I think about this picture often. Ever since I first saw it outside of the Museum by the freight car put in place for Auschwitz. Not long Ago. Not Far Away., the face of this young girl has stayed with me
Once I started working at the Museum, I did more research. The face peeking out of the train car is that of Anna Maria Steinbach, better known as Settela. She was born on December 23, 1934 in Limburg in the Netherlands into a Sinti family. The Sinti are part of the Romani people, who were targeted by the Nazis during the Holocaust.
On May 16, 1944, Settela was arrested and sent to Westerbork, a Dutch transit camp. Three days later, she was deported to Auschwitz-Birkenau with with 244 other Roma. Settela was murdered by the Nazis most likely on August 2, 1944. She was nine years old.
This image is one of about twenty frames of footage from a film taken by Werner (Rudolf) Breslauer. Breslauer was a German Jew who was a photographer by training. He fled to the Netherlands with his family and also ended up in Westerbork, where he was ordered by the camp commander to film daily life, including Settela’s deportation. The film was meant to be internal propaganda for the Gestapo and convince commanders that the camp played an important role in the Nazis’ plans. Breslauer and his family would also be deported to Auschwitz, where all of them, except for his daughter, would be murdered.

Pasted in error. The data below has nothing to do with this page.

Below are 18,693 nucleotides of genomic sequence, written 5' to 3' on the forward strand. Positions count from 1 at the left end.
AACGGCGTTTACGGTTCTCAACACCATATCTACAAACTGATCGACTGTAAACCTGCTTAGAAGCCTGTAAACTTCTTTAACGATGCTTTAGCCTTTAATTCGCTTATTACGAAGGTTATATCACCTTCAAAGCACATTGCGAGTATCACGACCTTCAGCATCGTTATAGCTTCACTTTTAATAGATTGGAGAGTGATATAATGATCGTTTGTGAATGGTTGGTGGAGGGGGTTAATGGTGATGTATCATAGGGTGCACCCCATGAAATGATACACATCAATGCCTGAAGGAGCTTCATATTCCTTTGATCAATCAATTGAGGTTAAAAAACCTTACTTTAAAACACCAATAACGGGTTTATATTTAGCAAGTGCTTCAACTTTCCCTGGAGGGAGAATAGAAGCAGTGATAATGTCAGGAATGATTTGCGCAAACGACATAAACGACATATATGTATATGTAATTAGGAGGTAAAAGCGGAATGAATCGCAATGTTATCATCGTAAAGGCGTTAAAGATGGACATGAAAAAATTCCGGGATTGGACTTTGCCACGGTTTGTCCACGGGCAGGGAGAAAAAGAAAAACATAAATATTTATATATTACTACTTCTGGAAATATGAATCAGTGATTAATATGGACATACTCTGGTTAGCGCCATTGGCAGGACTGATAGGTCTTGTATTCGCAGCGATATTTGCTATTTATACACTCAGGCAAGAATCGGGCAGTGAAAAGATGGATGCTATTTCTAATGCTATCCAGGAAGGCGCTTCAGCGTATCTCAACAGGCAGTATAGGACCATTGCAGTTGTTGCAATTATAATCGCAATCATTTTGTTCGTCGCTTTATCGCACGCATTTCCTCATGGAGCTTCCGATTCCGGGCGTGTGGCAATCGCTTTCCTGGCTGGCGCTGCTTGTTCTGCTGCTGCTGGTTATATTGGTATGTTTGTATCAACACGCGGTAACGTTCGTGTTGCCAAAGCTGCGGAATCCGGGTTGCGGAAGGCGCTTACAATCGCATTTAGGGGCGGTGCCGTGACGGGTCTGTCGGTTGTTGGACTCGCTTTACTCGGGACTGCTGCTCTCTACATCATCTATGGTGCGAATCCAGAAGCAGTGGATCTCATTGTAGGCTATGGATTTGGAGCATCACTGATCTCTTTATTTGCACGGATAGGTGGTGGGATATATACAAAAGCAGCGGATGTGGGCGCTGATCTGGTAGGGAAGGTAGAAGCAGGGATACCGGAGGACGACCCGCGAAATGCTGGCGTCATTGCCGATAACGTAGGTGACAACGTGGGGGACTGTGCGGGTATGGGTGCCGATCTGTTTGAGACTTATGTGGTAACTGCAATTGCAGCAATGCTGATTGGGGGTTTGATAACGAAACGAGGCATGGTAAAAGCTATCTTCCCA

After the war, the image of Settela became famous. She was known as “the girl with the headscarf,” and was assumed to be Jewish. Her name and Sinti identity were established in the 1990s by Dutch journalist Aad Wagenaar. Settela then became a symbol of the Roma and Sinti genocide during the Holocaust.
This is a haunting image of a young girl who was murdered during the Holocaust and a powerful reminder of all that was lost. The story of the image illustrates the need to fight against confirmation bias. It was easy for people to believe that Settela was a young Jewish girl. However, as Settela’s story illustrates, it is important that we do not forget the hundreds of thousands of Roma and Sinti people who were murdered by the Nazis and the persecution that they faced and continue to face today. To learn more, visit the website for European Holocaust Memorial Day for Sinti and Roma.